If one day means it’s better for the team to keep him in the minors, then what about two? Does the answer change at three? I don’t know exactly where I would draw the line, but thinking about it, it might be 4-5 weeks. You could probably talk me into 3 weeks, though. Again, we’re not far on the baseball of this.

            Opening Day is April 6. If the team waits to call him up until April 18, they get the service time year. It wouldn’t actually be just 12 days, because of the optics. But call it 14 days. How many is too many? For me, it’s over that line, not by a whole lot, but over it. And my final point in the piece was if the real number is over that line, then you go with the real answer from the real number, and not waffle just because it’s close and you don’t care that much about the outcome. That is the only part of this piece in which I was comfortable staking out a definitive position, but it’s a different (though importantly related) position.

            Also — I get that these aren’t just numbers, and that personality and all the rest are real things that matter. If the D-backs name Bradley to the 25-man, they will get something out of that along those lines (maybe even the more favorable extension referred to in the piece). I think that gets factored in, but that it’s one factor among many.

  4. Kevin says:

    I’m not sure Bradley starting in the majors right now is good for him. The team seems to think he could developmentally benefit from facing big league pitching (the minors are simply no substitute for that), but also feel he’s not yet ready for the pressure of a rotation spot (and though his spring numbers look shiny, I would probably have to agree). The long relief role caters to both these legitimate concerns. I see your point in waiting a few weeks to maintain extra control, and if they did go that road I would have no complaints. But I feel putting too heavy a priority on maintaining control over the developmental needs of the player is the textbook example of counting your chickens before they hatch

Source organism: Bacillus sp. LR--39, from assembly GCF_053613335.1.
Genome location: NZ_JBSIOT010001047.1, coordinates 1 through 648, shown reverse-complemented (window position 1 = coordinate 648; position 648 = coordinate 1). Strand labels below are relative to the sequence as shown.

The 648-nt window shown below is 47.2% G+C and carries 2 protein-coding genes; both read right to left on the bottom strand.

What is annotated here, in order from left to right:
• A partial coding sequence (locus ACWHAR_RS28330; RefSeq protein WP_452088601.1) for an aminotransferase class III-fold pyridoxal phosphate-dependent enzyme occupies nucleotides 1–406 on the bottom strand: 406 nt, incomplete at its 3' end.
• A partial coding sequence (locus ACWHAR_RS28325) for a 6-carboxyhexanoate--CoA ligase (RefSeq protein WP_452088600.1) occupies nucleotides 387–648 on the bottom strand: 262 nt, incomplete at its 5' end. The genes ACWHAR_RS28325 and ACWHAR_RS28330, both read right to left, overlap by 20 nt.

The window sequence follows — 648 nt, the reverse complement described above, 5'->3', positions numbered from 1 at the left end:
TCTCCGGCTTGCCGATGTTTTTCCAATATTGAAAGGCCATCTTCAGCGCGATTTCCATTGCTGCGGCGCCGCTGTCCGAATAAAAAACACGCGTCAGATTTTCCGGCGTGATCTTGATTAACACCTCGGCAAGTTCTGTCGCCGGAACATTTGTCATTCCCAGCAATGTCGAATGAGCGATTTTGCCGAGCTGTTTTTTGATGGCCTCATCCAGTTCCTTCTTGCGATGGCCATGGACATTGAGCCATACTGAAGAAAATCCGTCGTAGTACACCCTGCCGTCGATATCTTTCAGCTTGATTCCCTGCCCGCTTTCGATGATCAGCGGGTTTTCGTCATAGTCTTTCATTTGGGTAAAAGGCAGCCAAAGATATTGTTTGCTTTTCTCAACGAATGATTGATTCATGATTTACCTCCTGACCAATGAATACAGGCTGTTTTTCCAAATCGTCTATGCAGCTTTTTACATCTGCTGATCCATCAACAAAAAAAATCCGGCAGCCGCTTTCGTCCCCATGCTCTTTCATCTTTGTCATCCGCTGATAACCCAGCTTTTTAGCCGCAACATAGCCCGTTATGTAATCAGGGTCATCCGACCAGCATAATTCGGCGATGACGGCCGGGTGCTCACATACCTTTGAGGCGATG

• Ryan P. Morrison says:

      Kevin, I think we’re pretty close to the same page here, and I think in general, you’re going to see me ride those last points (no guarantees in the future, and prospects can still develop in the majors) pretty hard. Pitchers who excel for 7+ years are the exception, even among top prospects.